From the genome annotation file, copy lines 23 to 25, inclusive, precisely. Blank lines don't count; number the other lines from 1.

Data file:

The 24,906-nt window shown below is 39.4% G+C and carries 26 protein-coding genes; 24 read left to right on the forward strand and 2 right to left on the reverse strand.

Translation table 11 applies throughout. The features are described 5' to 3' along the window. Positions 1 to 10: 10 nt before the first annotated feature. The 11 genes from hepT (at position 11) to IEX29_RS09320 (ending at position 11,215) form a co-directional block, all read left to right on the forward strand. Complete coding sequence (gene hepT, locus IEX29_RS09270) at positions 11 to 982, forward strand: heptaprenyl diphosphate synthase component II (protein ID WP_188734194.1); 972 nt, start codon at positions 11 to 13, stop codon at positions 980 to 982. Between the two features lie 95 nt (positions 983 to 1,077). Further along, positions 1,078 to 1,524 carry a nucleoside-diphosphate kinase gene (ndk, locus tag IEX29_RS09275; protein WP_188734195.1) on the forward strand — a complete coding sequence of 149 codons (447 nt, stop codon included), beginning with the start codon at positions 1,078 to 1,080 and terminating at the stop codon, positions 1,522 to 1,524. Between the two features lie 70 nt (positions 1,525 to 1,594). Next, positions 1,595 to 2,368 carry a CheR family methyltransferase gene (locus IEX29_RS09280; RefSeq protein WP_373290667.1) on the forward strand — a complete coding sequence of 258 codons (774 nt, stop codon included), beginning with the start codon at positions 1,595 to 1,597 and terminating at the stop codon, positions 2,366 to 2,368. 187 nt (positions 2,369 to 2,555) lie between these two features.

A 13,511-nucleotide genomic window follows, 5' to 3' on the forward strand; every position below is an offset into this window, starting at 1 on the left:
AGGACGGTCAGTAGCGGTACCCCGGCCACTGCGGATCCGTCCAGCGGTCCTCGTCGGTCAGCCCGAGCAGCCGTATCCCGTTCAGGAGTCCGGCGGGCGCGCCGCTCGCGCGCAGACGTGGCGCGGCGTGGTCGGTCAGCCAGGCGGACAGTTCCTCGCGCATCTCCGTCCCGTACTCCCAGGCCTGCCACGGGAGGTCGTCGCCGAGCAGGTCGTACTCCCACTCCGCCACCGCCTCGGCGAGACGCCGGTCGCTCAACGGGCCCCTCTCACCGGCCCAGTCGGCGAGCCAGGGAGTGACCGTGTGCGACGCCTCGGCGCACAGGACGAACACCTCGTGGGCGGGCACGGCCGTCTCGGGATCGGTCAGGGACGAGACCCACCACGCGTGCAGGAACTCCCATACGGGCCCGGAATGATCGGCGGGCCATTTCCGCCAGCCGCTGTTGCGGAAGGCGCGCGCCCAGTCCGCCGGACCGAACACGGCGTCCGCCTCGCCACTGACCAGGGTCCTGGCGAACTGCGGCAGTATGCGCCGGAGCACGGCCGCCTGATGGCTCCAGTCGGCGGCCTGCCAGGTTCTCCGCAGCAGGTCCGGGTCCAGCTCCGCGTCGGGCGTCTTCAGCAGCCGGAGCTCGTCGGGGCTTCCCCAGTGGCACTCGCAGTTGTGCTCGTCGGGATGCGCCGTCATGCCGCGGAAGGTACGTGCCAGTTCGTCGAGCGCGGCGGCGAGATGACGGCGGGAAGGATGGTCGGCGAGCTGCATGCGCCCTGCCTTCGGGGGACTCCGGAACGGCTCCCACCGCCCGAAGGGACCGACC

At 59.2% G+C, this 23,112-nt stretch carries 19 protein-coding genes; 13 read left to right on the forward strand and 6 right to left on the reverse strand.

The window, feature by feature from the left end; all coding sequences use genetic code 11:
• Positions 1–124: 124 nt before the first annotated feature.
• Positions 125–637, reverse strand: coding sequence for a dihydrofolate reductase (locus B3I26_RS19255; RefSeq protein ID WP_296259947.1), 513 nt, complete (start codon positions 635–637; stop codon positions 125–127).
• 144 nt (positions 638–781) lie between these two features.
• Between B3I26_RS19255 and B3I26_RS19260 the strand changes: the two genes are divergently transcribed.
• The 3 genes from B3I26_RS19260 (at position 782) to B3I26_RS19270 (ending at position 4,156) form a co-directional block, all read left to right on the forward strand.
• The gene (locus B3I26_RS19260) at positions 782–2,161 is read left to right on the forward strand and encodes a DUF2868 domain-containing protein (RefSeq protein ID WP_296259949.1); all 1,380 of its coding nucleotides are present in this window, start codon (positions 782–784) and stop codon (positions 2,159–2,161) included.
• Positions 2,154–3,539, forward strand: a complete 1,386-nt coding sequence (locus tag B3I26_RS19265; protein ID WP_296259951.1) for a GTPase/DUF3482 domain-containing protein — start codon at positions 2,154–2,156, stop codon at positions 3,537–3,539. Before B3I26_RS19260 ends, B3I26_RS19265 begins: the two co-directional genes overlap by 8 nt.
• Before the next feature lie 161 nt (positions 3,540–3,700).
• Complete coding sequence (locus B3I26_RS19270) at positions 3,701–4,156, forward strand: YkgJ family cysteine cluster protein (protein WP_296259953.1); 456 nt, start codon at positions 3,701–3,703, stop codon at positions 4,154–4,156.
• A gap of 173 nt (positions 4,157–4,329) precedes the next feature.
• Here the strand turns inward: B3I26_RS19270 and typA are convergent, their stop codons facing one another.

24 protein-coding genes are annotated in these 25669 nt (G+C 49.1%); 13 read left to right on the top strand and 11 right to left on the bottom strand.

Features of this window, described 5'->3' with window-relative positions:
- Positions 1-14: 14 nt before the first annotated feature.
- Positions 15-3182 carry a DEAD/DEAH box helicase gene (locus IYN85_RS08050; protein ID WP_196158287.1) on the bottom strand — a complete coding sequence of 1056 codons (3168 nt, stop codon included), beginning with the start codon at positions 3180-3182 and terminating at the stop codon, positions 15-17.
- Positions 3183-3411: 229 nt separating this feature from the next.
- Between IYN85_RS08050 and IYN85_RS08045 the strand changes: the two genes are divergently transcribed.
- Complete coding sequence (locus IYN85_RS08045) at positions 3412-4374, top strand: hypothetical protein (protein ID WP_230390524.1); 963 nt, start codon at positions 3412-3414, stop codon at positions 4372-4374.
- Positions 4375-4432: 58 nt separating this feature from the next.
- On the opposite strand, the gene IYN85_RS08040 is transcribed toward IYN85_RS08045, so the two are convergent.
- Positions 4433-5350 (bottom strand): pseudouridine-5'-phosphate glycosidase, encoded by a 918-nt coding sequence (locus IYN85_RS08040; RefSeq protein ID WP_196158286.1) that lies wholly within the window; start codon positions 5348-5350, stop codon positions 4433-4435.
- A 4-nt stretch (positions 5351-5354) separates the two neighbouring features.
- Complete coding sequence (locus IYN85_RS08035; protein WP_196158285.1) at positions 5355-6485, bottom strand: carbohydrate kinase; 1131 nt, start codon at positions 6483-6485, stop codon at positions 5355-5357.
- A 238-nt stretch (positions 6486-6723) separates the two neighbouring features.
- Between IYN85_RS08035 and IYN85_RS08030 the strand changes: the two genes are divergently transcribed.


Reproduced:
- Between IYN85_RS08050 and IYN85_RS08045 the strand changes: the two genes are divergently transcribed.
- Complete coding sequence (locus IYN85_RS08045) at positions 3412-4374, top strand: hypothetical protein (protein ID WP_230390524.1); 963 nt, start codon at positions 3412-3414, stop codon at positions 4372-4374.
- Positions 4375-4432: 58 nt separating this feature from the next.